What do you mean they “pushed the graves over a high wall”? he is asked. You mean bodies, caskets, everything?

“I can tell you haven’t been down here much,” he replies, again in his matter of fact tone. “They don’t care about the living, much less the dead. It’s been over 40 years since anyone has been buried there. They don’t care about these people. It’s about profit, nothing else. Massey’s not from here, they don’t care about the people here.”

As if on cue, about a quarter mile ahead of us, coming our way, is a Massey coal truck. We have been riding and chatting in Gibson’s “I (heart) Mountains” sticker-covered pickup truck on our way to the top of Kayford Mountain. These wheels are well known to Massey workers. A few months back, two trucks forced his pickup off the road; it rolled twice and came to rest in the shallow creek off to our right. Miraculously unharmed, Gibson squeezed his way out of the cab to be greeted by the howls of two Massey workers standing on the roadside watching him struggle to his feet.

Gibson reaches down to his right and clicks on his CB unit. “Now you’ll get to hear what they think about me. They know I’m listening to ‘em.”

As the two-ton truck rumbles by us on the gravel road, the dispatcher’s eerily echoed voice—he sounds like he might have been recorded at Sun Records in 1954—responds to the driver’s ID of “one of those tree-huggers coming my way.”

“You should run him into the creek,” says the dispatcher.

“I would,” the driver answers as he passes us, looking down at Larry smiling and waving at him, ”but I’d have to hide the bodies.”

The dispatcher allows as to how he could spare a couple of guys to come help with the dirty deed. Both men laugh conspiratorially. Both sound as dumb as rocks.

As the truck rolls on down the road towards Charleston, the dispatcher and driver exchange small talk disparaging of Gibson, denigrating his age, suggesting he’s incontinent, and fuming that “the old man’s living off the pension he made from coal and now he’s trying to shut us down.”

“See, they don’t know the truth about anything about me,” Gibson says. ‘I never worked for coal. I worked for GM. But they’ll believe anything they’re told.”

On the dashboard sits a Canon video camera, “donated by people so I can stay safe”; a cell phone is mounted in a stand to the right of the steering wheel so he can answer calls and talk hands free, “donated so I can stay safe.

“And the .45 pistol in my pocket was donated too, so I can stay safe. If they come after me they’ll have a fight. It’s not the dying that matters to me anyway; it’s how you live that counts.”

After visiting the mountaintop, we head back to Charleston. Along the way, Gibson talks about the importance of “taking a stand, not backing down,” and vows to be true to his own credo. In 2003, when then-President George W. Bush came to West Virginia to endorse mountaintop removal, Gibson was arrested five times at the attendant rally. The first four times the local police let him go, and each time he returned, carrying a sign reading “Stop Mountaintop Removal!” The fifth time the arrest stuck. It came via Bush’s Secret Service detail, a member of which told him, “You can’t have political signs at this rally.” What Gibson learned was that the Bush Administration had rewritten portions of the Clean Water Act to make it permissible for Massey to, in effect, continue polluting the ground water with its toxic “clean coal” runoff, such as that looming holocaust sitting in the earthen dam behind Marsh Fork Elementary School; a similar sludge pit at Brushy Fork would, if it could escape its own earthen dam, produce a toxic tidal wave 40 feet high and instantly snuff out an estimated 1,000 lives.

The same year Bush came to town to give his imprimatur to mountaintop removal coal mining, Larry Gibson one day found himself hemmed in on all sides by eight coal trucks while on his way to Kayford. The drivers emerged and surrounded his truck. Gibson stopped them in their tracks when he rested two pistols on his dashboard and produced a third from his pocket and aimed it squarely at the biggest thug in the bunch, “some 400 pound, six-foot-four goon whose belt buckle was at my eye level. When I talked to him I was poking him in his belt buckle.”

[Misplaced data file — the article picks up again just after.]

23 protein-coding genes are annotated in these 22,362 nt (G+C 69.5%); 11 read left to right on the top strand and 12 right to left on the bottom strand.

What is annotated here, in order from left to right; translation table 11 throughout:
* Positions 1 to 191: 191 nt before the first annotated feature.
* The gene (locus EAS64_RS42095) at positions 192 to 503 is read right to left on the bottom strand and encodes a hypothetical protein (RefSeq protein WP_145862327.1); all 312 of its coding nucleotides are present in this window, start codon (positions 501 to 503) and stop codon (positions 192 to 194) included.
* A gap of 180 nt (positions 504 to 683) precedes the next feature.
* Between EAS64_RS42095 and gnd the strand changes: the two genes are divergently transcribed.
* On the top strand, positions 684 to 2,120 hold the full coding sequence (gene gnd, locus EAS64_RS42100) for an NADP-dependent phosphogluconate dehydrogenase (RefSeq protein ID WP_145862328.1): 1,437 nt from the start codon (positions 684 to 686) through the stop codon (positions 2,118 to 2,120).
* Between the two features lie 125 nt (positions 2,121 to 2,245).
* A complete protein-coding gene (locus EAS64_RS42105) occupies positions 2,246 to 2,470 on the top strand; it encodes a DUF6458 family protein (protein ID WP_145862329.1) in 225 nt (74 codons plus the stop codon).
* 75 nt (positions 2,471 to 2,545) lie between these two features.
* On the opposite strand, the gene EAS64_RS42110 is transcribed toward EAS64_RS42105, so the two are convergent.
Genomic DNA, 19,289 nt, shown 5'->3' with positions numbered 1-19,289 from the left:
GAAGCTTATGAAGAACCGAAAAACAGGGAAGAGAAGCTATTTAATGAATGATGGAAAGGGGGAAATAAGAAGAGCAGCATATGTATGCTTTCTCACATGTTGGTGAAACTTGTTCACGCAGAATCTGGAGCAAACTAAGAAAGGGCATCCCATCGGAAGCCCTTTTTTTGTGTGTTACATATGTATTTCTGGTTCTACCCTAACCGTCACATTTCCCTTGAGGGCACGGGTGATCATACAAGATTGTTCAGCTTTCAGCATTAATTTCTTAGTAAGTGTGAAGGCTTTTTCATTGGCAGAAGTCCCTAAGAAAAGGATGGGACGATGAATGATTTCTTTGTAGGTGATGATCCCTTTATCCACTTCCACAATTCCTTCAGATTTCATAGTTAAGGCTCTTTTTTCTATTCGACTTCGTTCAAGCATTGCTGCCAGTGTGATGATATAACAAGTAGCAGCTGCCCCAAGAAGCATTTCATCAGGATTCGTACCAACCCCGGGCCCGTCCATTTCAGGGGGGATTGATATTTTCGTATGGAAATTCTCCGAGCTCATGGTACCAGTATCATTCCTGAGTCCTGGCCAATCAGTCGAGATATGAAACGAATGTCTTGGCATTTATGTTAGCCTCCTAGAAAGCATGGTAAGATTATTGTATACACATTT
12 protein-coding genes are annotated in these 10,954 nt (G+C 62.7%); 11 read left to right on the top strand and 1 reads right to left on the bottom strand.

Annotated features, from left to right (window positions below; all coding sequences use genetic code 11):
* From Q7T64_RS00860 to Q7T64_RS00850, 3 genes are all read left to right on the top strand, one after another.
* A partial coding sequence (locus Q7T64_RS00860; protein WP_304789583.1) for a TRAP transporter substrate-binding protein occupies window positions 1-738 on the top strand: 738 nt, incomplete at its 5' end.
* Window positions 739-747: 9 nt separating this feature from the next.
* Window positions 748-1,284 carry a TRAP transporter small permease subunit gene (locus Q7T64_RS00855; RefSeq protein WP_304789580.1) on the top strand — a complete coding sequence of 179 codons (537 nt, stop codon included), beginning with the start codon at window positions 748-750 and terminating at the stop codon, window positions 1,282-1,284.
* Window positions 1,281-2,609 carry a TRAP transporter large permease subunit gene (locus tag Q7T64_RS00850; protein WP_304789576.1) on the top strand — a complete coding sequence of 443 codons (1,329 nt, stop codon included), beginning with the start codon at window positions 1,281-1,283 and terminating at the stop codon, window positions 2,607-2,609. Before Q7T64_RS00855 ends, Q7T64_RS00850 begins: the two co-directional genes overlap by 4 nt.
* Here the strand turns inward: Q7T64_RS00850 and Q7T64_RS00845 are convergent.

Gibson defused the altercation by asking the goons if any of them had children. “All of my people have followed one another into the mines. But that was before Massey destroyed all the jobs. So I asked them guys, ‘How many of your kids will follow you into the mine?” According to Gibson, silence ensued, followed by some under the breath muttering, and one by one each driver returned to his truck and departed.

By now we are on Route 3 heading west, directly behind a fully loaded coal truck. The voices crackling over the CB indicate Gibson’s been identified. The first voice is the trucker’s, followed by the dispatcher’s.

“I got one fuckin’ chickenshit followin’ me. If I get down to about 25 [miles per hour], he’ll try to pass me and I’ll run him off the road.”

“If he’s that close, just pop a gate.” (Meaning to loose the truck’s gate and let the coal avalanche onto Gibson’s vehicle.)

“I wouldn’t do anything to endanger him. I don’t want to hurt him, but that don’t mean I have to like him.”

“Them eco-terrorists are trying to recruit people to go to that rally tonight. One came and knocked on my door.”

“Did you knock him in the head?”

“Hell, no, my wife got my .410 out and locked and loaded it right in front of him. That sent him on his way pretty quick.”

“I’m impressed with that guy not wanting to hurt me,” Gibson says of the conversation we’ve been privy to. “I bet if I could sit down and talk to him he’d understand my point of view. But he’ll get with that other bunch and just go along with whatever they tell him, never question it.

“I will tell you right now, sooner or later someone will take me out of this issue. I know that. But it’s important to take a stand and never back down. I don’t know what your purpose is in being down here, but mine is simple: the future. If we can’t put a stop to this mountaintop removal, what’s going to be left for those who come after us? The earth is 90 percent water; our bodies are 90 percent water. It’s the most precious thing we have, and these coal companies are destroying it and getting away with it. I won’t let them do that. That’s my commitment to our future.

“I will die for what I’m doing.”

Larry Gibson speaks on Day 2 of the Senior Citizens’ March against MTR

Founder/Publisher/Editor: David McGee
Contributing Editors: Billy Altman, Laura Fissinger, Christopher Hill, Derk Richardson